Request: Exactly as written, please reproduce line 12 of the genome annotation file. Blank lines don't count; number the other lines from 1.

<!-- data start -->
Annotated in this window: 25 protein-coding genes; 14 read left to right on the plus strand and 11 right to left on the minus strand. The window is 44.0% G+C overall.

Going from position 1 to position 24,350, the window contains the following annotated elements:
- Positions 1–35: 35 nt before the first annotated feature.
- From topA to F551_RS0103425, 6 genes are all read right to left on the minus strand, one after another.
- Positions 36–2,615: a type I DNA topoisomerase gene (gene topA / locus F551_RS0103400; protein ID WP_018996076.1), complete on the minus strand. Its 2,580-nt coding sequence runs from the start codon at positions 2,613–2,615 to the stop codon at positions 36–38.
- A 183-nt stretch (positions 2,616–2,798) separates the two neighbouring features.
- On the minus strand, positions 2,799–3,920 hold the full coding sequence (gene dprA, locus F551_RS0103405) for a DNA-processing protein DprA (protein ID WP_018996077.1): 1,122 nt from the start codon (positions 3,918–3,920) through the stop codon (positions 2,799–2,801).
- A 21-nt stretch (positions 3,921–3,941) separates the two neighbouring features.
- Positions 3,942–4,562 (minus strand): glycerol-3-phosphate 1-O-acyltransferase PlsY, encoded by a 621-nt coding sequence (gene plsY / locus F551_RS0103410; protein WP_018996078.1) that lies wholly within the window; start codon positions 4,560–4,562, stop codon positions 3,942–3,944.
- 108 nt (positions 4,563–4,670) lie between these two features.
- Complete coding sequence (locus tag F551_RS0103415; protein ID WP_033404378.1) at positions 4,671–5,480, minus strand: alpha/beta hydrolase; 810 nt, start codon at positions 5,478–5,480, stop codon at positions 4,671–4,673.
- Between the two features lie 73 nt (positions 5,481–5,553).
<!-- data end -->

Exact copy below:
- Between the two features lie 73 nt (positions 5,481–5,553).